Aug 27, 2010

Hey Watson, first rule of speechwriting: the words aren’t yours

When I read Don Watson’s comments about the Redfern speech my overwhelming feeling was embarrassment, writes speechwriter, poet and novelist Joel Deane.

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*This article was originally published on August 27, 2010.

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34 thoughts on “Hey Watson, first rule of speechwriting: the words aren’t yours

  1. Gavin Moodie

    I disagree. The issue is not egoism but accurate ascription of authorship.

    The source of ideas and text should be acknowledged in all statements that seek to be taken seriously, whether they be speeches by politicians or anyone else, books, government reports, columns or articles for Crikey.

  2. Trevor

    I can understand Watsons pride in his work and wanting some acknowledgment for what has been recognised as on of the great political speeches of this country. Unfortunately by commenting he has sparked an unedifying spat that we could have done without.

    What he probably should have realised is that people who take an interest in these things would be aware of the author and that it was indeed a collaboration.

    Nothing though will ever take away that it was Keating’s speech.

  3. Socratease

    Shades of Hollywood here, where screen a credit (which attracts residuals) gets down to a union agreed formula of percentages of contribution to the shooting script.

    So, here we go:

    STORY: P Keating
    SCRIPT: D Watson

  4. Harvey Tarvydas

    Dr Harvey M Tarvydas

    Joel Deane you have convinced me, well done.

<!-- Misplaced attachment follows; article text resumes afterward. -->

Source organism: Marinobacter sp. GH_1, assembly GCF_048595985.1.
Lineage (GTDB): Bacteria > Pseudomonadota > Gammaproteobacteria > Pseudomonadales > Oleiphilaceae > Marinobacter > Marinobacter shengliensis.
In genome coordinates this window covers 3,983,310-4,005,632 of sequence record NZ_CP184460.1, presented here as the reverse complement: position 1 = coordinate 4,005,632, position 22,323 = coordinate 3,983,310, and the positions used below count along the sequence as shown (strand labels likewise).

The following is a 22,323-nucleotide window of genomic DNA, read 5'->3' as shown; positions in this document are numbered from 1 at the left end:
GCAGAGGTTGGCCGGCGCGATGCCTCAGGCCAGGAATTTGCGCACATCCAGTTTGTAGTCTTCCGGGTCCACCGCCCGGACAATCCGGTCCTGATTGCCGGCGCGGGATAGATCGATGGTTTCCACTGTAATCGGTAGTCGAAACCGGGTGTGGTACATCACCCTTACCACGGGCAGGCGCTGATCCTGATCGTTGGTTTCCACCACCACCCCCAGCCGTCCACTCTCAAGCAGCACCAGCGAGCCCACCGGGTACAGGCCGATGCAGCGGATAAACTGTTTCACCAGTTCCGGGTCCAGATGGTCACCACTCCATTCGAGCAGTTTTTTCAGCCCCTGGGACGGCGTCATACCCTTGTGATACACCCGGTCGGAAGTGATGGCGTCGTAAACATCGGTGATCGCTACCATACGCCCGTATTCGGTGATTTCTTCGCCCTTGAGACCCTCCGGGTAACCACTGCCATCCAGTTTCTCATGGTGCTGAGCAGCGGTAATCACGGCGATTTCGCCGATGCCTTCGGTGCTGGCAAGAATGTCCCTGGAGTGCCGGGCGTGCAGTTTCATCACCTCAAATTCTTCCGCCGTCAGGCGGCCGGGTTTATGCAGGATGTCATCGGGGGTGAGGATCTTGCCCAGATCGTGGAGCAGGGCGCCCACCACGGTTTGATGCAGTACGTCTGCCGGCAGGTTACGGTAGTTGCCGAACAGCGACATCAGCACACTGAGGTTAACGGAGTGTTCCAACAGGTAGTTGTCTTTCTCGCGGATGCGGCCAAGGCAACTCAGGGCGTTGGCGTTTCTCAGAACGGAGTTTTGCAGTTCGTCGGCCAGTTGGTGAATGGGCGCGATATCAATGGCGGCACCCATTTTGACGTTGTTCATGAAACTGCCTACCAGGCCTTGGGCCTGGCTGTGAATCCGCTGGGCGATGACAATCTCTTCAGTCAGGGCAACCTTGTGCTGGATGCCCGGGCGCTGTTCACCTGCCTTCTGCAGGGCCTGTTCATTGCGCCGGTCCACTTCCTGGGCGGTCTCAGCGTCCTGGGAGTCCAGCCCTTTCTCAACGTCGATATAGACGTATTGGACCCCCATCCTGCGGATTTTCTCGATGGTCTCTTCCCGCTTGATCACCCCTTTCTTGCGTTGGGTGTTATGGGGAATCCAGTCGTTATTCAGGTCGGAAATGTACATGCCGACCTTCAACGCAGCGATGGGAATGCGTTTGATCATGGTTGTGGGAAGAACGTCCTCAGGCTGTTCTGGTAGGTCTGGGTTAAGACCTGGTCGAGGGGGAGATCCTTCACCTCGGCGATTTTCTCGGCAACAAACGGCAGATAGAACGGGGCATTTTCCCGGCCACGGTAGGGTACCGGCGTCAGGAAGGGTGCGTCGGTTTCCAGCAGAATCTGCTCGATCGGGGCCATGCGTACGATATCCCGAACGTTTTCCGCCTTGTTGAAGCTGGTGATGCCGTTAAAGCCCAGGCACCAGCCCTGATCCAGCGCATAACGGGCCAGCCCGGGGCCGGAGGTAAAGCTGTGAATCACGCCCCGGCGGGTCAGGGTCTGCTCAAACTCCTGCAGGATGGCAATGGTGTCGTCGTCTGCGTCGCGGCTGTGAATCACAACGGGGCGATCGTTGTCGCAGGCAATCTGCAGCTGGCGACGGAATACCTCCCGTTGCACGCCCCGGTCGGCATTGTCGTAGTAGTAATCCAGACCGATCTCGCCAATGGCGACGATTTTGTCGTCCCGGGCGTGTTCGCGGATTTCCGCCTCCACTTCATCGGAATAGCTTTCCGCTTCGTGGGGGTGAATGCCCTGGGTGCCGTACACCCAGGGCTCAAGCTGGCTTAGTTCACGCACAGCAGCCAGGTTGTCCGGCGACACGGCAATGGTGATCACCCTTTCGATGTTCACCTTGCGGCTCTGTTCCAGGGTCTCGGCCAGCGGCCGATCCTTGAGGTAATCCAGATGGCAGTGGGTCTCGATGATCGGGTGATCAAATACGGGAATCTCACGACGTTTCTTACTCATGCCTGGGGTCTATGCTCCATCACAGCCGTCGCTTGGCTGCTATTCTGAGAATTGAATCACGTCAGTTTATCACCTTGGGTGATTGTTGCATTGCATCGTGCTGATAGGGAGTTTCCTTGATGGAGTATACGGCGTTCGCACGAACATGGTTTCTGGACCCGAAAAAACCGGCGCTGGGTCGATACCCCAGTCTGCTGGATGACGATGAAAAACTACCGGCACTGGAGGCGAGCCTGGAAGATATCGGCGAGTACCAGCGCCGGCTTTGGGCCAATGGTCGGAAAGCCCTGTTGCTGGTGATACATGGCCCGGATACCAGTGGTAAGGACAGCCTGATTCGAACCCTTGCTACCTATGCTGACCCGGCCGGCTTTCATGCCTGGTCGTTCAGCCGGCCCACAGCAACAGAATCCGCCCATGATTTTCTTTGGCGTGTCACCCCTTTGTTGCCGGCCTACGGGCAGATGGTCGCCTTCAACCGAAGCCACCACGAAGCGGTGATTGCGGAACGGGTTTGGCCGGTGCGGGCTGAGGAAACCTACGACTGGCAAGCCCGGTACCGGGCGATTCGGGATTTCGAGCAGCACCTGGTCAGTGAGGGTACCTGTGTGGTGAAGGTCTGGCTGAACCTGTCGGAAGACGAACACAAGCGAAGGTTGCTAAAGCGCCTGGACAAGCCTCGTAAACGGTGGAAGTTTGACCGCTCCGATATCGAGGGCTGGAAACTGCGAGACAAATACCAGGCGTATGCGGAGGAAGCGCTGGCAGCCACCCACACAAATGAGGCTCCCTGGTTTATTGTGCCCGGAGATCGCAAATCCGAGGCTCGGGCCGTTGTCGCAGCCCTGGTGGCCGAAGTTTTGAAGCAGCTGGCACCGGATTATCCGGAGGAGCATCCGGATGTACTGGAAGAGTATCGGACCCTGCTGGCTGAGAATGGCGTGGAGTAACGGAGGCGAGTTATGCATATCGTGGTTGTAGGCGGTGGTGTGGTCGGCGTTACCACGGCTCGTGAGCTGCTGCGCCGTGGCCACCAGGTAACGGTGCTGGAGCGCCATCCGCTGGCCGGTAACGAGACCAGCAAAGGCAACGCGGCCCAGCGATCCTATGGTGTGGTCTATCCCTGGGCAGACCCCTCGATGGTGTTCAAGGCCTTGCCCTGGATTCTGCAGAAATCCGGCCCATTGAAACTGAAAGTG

Watson gets recognition by publically being acknowledged as Keating’s speech writer.

  5. redroger

    Don Watson should understand how odd it would seem if Keating said “…when I gave Don Watson’s famous speech at Redfern…”. Joel Deane is right – a political speech belongs to the speaker and the speaker, not the speech writer, will reap the consequences of the words.

    This is quite unlike the big playwrights (of whom Shakespeare alone will suffice) who are remembered by name after their most famous leads have long been forgotten.

  6. Joel Brooks

    There’s a pungent smell of irrelevancy permeating this spat. Why can’t old politicos and their minions decompose gracefully?

  7. redroger

    I thought rhetorical questions were excised by the mediator.

  8. kebab shop pizza

    The speaker gives his/her name to the speech by delivering it, so I agree, they own it. After all, they are the ones who cop the credit/flak. The speaker signs off on it as they would the letters that are 100% of the time written by someone else (usually a low level minion). A high level minion is still a minion.

  9. Carolyn Hirsh

    Well said Joel. Both you and Don Watson have plenty of personal writing success. The Redfern speech is Keatings. Don should enjoy the success of his books.


    Well, er…hmmm, yes, you say it in the first sentence: you’ve clearly never met Don Watson.

    Enough said.

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